Contrast this with the treatment of the great and symbolic monster of ancient Judaism—the sea-creature Leviathan, whose terrifying pagan majesty as the personification of the watery depths the rabbis were determined to strip away:
Raba said in the name of R. Yochanan: The Holy One will make a feast for the righteous out of the flesh of Leviathan, and what is left will be portioned out and made available as merchandise in the marketplaces of Jerusalem.
(Bava Batra 75a)
To subject the primal abyss to the forces of commerce is to demythologize with a vengeance—and to do it wholesale at that.
In general, Judaism is much warier about the temptation of dualism than is Christianity, and undercuts the power and significance of any rivals to God, whether Leviathan, angel, or, especially for our purposes, devil. Fantasy literature is often based around conflict with a powerful evil force—Tolkien’s Morgoth and Sauron and Lewis’s Jadis and the White Witch are clear examples—and Christianity offers a far more developed tradition of evil as a supernatural, external, autonomous force than does Judaism, whose Satan (or Samael or Lilith or Ashmedai) are limited in their power and usually rather obedient to God’s wishes. In Mere Christianity, Lewis writes:
One of the things that surprised me when I first read the New Testament seriously was that it talked so much about a Dark Power in the universe—a mighty evil spirit who was held to be the Power behind death and disease, and sin. The difference [between Christianity and Dualism] is that Christianity thinks this Dark Power was created by God, and was good when he was created, and went wrong. Christianity agrees with Dualism that this universe is at war. But it does not think this is a war between independent powers. It thinks it is a civil war, a rebellion, and that we are living in a part of the universe occupied by the rebel.
Enemy-occupied territory—that is what this world is. Christianity is the story of how the rightful king has landed, you might say landed in disguise, and is calling us all to take part in a great campaign of sabotage.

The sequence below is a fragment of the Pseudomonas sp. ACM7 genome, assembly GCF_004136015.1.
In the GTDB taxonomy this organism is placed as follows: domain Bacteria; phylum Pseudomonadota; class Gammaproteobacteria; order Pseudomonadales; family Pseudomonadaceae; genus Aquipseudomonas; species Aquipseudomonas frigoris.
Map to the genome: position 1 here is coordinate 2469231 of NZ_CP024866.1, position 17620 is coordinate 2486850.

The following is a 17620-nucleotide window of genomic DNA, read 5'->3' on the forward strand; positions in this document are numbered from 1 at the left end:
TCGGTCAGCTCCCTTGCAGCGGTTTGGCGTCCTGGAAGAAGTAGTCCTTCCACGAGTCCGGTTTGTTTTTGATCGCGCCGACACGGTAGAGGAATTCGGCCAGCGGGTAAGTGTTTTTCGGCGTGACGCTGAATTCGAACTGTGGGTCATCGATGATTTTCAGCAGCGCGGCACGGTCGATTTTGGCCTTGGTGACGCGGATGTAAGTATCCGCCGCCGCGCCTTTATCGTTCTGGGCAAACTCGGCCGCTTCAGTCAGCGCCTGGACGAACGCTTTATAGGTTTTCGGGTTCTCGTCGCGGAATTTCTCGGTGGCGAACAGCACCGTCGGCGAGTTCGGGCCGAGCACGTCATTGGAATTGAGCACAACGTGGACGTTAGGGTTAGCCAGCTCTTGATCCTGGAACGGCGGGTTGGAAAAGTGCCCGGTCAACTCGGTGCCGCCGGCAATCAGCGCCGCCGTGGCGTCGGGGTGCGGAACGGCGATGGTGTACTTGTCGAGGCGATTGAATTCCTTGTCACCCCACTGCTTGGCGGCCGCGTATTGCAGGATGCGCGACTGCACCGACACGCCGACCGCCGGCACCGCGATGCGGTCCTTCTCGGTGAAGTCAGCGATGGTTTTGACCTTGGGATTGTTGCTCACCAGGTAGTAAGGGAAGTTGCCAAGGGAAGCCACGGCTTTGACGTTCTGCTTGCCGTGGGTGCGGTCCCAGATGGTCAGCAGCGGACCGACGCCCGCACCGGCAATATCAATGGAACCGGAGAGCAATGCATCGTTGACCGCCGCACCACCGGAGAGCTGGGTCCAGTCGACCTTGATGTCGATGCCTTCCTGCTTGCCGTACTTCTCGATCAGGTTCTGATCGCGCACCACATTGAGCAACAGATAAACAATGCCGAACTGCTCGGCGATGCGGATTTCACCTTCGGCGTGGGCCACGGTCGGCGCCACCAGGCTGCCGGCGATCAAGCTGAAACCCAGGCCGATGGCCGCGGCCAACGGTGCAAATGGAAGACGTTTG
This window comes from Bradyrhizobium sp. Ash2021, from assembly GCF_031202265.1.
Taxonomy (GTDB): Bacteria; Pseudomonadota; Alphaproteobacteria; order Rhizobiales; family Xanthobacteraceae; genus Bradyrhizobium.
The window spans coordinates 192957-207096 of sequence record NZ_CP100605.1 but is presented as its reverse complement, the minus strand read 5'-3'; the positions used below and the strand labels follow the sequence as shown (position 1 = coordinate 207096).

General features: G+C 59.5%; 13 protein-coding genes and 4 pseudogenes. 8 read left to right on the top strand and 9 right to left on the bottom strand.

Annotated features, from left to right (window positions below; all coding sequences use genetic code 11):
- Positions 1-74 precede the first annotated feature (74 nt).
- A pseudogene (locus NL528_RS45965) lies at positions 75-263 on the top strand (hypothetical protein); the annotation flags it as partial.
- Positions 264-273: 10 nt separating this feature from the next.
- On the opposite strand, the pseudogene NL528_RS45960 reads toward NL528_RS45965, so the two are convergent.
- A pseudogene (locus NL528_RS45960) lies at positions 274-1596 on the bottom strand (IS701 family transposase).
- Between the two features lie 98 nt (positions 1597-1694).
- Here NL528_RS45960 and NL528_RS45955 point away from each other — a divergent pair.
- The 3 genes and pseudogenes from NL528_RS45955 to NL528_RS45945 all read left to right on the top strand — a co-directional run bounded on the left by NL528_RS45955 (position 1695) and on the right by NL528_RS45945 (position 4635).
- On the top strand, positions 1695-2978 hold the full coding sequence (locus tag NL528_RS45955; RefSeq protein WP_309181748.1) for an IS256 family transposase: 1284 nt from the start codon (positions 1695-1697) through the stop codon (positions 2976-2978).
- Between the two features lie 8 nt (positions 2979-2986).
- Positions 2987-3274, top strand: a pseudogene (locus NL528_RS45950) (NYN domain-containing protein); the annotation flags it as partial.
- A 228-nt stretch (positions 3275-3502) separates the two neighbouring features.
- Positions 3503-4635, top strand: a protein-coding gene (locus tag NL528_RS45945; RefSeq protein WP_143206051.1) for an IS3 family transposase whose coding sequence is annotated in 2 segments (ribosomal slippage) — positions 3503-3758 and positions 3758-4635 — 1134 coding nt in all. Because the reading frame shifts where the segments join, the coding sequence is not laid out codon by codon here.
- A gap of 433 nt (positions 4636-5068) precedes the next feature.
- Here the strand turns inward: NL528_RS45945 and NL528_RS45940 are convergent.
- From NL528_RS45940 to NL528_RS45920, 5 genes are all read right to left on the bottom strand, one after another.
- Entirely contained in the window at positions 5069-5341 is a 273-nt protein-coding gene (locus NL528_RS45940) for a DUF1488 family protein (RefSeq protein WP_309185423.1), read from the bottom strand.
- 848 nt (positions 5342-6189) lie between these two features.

This is of course the plot, in a nutshell, of The Lion, The Witch, and the Wardrobe, and much of Lewis’s Space Trilogy too—which, for that matter, concludes with the forces of good being led not by a Christian but by the pre-Christian Merlin. Judaism is far more skittish about acknowledging the existence of powers acting apart from God, even in rebellion—which leaves a lot less room for magic.
To be sure, all the elements necessary for classic fantasy—magic, myth, dualism, demonic forces, strange worlds, and so forth—can be found sprinkled here and there in biblical and rabbinic literature. Much of it is developed in Jewish folklore, and theoretically developed and dramatized in the kabbalistic literature, especially the Zohar, which may even draw on the medieval literature Lewis lovingly described in his scholarly work The Allegory of Love.
For the last hundred years, various anthologists have attempted, with greater or lesser ideological urgency, to collect these elements and weave them together into a usable Jewish “mythology.” Hagai Dagan’s Ha-mitologiyah ha-yehudit (The Jewish Mythology, 2003) and Howard Schwartz’s Tree of Souls: The Mythology of Judaism (2004) are only the most recent compilations that posit and seek to restore a supposedly repressed or marginalized Jewish mythic vitality, a project that runs back through Buber’s Hasidic collections and Berdichevsky’s emphasis on Judaism’s earthy, pagan side. Yet the very necessity of all these attempts to retrieve and weave together these elements suggests their marginality. While Lewis could remain within orthodox, or at least “mere” Christianity in writing his books, the Jewish writer leaves the realm of the normative in order to develop the mythologies that are the fantasy writer’s natural materials. Put another way, Tolkien and Lewis both referred to Christianity as the sole true fairytale. Jewish thinkers are far less likely to consider this praise.